Some students stop for reflection in the morning between classes.
"I came before my eleven o'clock and said a couple of quick prayers," said Benedictine sophomore Robert Williams.
Williams says he added Pope Benedict XVI to his prayers Monday morning, just hours after the current pope announced his plans to resign.
It's the first time since the year 1415 that a pope has decided to step down on his own.
Joseph Ratzinger became Pope Benedict XVI in 2005, at the age of 78.
Now 85 years old, Pope Benedict said in a statement that at his age he no longer feels he can fulfill the ministry.
"I think he's saying - 'Look; age and energy are an issue at this point,'" said Father Brendan Rolling from the Abbey of St. Benedict, also on the campus of Benedictine College.
Father Brendan says he is both sad an optimistic about the news, an opinion shared by Dr. Matthew Ramage.
Dr. Ramage is a theology professor who has focused quite a bit of personal study into the life and writings of the current pope. He has used class time to discuss the pope's resignation with his students.
"I said 'What do you want to talk about?' And I let them talk for about 10 minutes. Then it was time to get back to class. We were talking about the Psalms," Dr. Ramage said.
Father Brendan is quick to point out that while it doesn't happen very often, papal resignation has always been allowed within the Catholic canon. The priest respects the pope's decision.
"He's a smart guy. He's contributed a lot to the life of Catholics and Christians around the world. And I really believe that his heart and soul and his prayer are being poured into the next age of humanity so to speak," Fr. Brendan said.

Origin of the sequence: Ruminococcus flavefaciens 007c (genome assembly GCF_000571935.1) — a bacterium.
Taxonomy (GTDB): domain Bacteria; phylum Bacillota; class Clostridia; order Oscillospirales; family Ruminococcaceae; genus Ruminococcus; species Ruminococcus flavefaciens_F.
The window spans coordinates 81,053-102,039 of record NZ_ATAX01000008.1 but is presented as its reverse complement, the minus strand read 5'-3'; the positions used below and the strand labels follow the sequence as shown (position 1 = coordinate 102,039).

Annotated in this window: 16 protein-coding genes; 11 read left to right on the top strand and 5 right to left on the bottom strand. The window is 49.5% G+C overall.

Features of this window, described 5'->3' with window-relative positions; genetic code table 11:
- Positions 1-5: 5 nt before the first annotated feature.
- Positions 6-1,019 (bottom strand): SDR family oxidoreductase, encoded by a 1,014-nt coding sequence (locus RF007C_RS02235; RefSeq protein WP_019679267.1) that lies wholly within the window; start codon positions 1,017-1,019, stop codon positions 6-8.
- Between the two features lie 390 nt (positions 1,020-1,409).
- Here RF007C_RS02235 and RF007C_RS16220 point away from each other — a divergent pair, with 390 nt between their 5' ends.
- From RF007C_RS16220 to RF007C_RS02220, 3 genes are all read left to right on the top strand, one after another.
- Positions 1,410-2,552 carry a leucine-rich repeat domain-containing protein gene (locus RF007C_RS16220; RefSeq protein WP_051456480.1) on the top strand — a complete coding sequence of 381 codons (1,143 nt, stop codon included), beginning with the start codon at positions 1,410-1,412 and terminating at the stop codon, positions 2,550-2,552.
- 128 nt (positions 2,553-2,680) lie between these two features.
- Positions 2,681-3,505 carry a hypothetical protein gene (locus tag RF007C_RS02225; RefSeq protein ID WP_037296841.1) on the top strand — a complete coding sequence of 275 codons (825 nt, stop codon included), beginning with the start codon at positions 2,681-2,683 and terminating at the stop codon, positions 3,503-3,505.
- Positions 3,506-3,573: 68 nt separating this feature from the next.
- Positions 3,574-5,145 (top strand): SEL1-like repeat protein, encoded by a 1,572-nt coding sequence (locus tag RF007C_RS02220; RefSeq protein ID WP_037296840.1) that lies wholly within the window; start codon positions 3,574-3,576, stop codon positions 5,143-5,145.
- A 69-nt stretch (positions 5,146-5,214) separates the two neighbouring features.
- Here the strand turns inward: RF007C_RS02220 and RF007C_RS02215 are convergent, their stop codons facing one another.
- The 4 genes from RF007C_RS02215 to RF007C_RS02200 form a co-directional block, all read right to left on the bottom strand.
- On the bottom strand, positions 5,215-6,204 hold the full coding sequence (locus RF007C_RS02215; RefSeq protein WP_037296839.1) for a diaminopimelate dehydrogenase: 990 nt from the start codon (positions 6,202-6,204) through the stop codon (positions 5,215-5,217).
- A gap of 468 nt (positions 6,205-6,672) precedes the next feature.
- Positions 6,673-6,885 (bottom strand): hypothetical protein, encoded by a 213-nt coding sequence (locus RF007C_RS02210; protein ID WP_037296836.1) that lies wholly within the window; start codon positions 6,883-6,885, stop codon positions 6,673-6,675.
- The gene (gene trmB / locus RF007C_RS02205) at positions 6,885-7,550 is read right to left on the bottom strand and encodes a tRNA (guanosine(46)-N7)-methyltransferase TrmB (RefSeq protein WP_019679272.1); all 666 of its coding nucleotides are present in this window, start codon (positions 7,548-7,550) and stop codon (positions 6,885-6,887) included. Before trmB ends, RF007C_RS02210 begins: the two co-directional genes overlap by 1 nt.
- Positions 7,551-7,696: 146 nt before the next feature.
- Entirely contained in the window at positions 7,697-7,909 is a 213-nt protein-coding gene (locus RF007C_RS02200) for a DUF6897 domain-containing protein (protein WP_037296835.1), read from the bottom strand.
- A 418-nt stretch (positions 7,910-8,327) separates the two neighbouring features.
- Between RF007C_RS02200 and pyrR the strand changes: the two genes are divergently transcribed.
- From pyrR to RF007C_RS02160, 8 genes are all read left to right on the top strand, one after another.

The next age of humanity in some ways is the information age.
"He's made steps. He made, for example, a Twitter account," explains Dr. Ramage. "He started to do these media things. I think he sees that there's a lot of hope if we can get somebody in there next who's able to continue that legacy."
That legacy, known as "New Evangelism" has resonated with young people as well, like the students at Benedictine College.
Said Benedictine senior Blaise Hockel: "He's led the faith in a lot of really good ways. He's tried to bring the faith closer together and I think he's done a marvelous job of it. I'm sad to see him go, but I think he's doing a really really good thing in the fact that he's trying to lead us by example and he's making good decisions based off of prayer."
"I think it's been great," Williams said. "In the church you can see the youth have kind of answered that call that the popes have been giving. So hopefully the next pope will be similar."
Pope Benedict XVI will officially step down on February 28.
The conclave to elect the next pope will begin in March.